Court of Criminal Appeals of Tennessee, Nashville
Assigned on Briefs June 21, 2016
from the Criminal Court for Davidson County No. 2014-A-511 J.
Randall Wyatt, Jr., Judge
Antonio Terrell Pewitte, was convicted of aggravated child
neglect and received a sentence of twenty years. Defendant
raises the following issues in his direct appeal: (1) whether
the trial court erred by failing to require the State to make
an election of offenses; (2) whether the evidence is
sufficient to support his conviction; (3) whether the trial
court abused its discretion by admitting multiple photographs
of the victim's injuries; (4) whether the trial court
erred by admitting hearsay testimony; (5) whether the trial
court abused its discretion by not granting a mistrial based
on prosecutorial misconduct during closing argument; and (6)
whether the trial court abused its discretion during
sentencing. Following a careful review of the record, the
judgment of the trial court is affirmed.
R. App. P. 3 Appeal as of Right; Judgment of the Criminal
Deaner, District Public Defender; Jeffrey A. DeVasher (on
appeal), Emma Rae Tennent (on appeal), Jonathan Wing (at
trial), and Ellen Forrester (at trial), Assistant Public
Defenders, for the appellant, Antonio Terrell Pewitte.
Herbert H. Slatery III, Attorney General and Reporter;
Caitlin Smith, Assistant Attorney General; Glenn R. Funk,
District Attorney General; and Brian Holmgren (at trial) and
Katie Miller (at sentencing), Assistant District Attorneys
General, for the appellee, State of Tennessee.
Timothy L. Easter, J., delivered the opinion of the court, in
which John Everett Williams, J., joined. Norma McGee Ogle,
J., filed a concurring opinion.
TIMOTHY L. EASTER, JUDGE
placing the hands of his girlfriend's daughter under
scalding hot water, Defendant was charged with one count of
aggravated child abuse resulting in serious bodily injury,
see T.C.A. § 39-15-402(a)(1), one count of
aggravated child abuse accomplished by use of a dangerous
instrumentality, see T.C.A. § 39-15-402(a)(2),
one count of aggravated child neglect resulting in serious
bodily injury, see T.C.A. § 39-15-402(a)(1),
and one count of aggravated child neglect accomplished by use
of a dangerous instrumentality, see T.C.A. §
39-15-402(a)(2). All of these charges were indicted as
alternative theories for the same criminal conduct. Defendant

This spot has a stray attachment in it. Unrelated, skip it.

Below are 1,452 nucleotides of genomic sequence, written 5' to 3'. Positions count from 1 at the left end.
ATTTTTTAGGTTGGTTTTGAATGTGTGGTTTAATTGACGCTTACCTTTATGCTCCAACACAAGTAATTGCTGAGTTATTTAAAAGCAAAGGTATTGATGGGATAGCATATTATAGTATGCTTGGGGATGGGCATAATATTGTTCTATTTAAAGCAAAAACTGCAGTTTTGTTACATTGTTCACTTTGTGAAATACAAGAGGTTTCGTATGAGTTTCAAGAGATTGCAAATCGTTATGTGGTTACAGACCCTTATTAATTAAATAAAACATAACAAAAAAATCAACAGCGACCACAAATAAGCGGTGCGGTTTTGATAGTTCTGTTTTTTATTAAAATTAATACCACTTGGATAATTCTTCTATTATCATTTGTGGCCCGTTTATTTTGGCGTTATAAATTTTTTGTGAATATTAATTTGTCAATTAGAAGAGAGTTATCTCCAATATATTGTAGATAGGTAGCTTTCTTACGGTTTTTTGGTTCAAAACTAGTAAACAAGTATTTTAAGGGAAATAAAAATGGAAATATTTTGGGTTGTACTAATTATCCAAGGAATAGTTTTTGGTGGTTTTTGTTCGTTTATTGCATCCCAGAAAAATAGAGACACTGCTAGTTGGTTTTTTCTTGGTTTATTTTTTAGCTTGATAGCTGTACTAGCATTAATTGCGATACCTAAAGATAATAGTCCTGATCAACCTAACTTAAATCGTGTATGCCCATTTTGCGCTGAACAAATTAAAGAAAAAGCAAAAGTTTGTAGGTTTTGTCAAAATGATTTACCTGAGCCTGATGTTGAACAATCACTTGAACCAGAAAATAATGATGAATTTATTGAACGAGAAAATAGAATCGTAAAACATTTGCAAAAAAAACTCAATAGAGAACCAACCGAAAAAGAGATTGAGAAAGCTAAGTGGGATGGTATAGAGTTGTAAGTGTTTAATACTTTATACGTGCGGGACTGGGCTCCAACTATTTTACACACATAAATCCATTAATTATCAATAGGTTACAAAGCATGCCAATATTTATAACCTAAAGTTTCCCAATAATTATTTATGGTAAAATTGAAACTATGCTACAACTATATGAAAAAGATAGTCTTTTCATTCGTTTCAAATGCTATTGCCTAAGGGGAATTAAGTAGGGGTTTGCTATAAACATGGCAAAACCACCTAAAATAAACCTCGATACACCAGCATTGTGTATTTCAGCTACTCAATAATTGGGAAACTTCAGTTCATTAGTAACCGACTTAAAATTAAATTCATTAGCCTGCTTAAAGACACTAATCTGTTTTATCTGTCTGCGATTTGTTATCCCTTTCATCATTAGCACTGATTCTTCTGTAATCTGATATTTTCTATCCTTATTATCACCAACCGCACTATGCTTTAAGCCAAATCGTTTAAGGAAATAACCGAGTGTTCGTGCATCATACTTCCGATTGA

and his girlfriend, Mother, had been dating for almost three
years at the time of the incident. She had a son, M.O., and a
daughter, N.C., who was six years old. Mother and her
children lived with Defendant and his young son.
evening of December 1, 2013, Mother was at work, and
Defendant was watching her children. Before dinner, N.C. went
into the bathroom next to the kitchen and began washing her
hands with cold water. Defendant and the other children were
at the kitchen table waiting on N.C. to finish washing her
hands so that they could begin eating together. Defendant
joined N.C. in the bathroom and turned the faucet handle to
hot water. Defendant then "grabbed" her wrists and
put her hands under the hot water so that the water ran over
the back of her hands and thumbs. N.C. testified that the hot
water was "painful" and that she cried when she
felt it. N.C. said that Defendant did not apply soap to her
hands or rub her hands together while her hands were under
the water. According to N.C., Defendant also "tried to
put [her] face in the water."
thought that Defendant changed the water temperature because
she was "taking too long, " and she thought he was
"angry." N.C. also testified that, prior to the
incident, Defendant believed that N.C. was "messing with
nail polish, " so he punished her by making her
"stand in the corner with one leg up and one leg
down" while raising both of her hands to her head. N.C.
thought that Defendant put her hands under the hot water on
purpose and that it was not an accident.
Defendant told N.C. to go sit down at the kitchen table, and
she complied. During dinner, N.C. 's hands hurt and made
it difficult for her to use her fork. Throughout the night,
N.C. had trouble sleeping because her hands hurt.
who was twelve years old at the time of trial, testified that
he was at the kitchen table and heard N.C. scream after
Defendant went into the bathroom with her. M.O. saw that N.C.
's hands were red, but he did not recall Defendant doing
anything to help treat N.C. 's hands. M.O. also heard
N.C. "moaning" before she went to bed.
Mother was at work, she talked with Defendant on the phone
around half a dozen times. He told her that N.C. was playing
with her nail polish and said that he was going to let Mother
"handle it" when she got home. According to Mother,
Defendant sounded "angry." On one of the phone
calls, Defendant made N.C. tell Mother that she was in
trouble because she "lied" about playing with the
nail polish. Mother testified that she did not believe her
daughter lied about the nail polish because N.C. was crying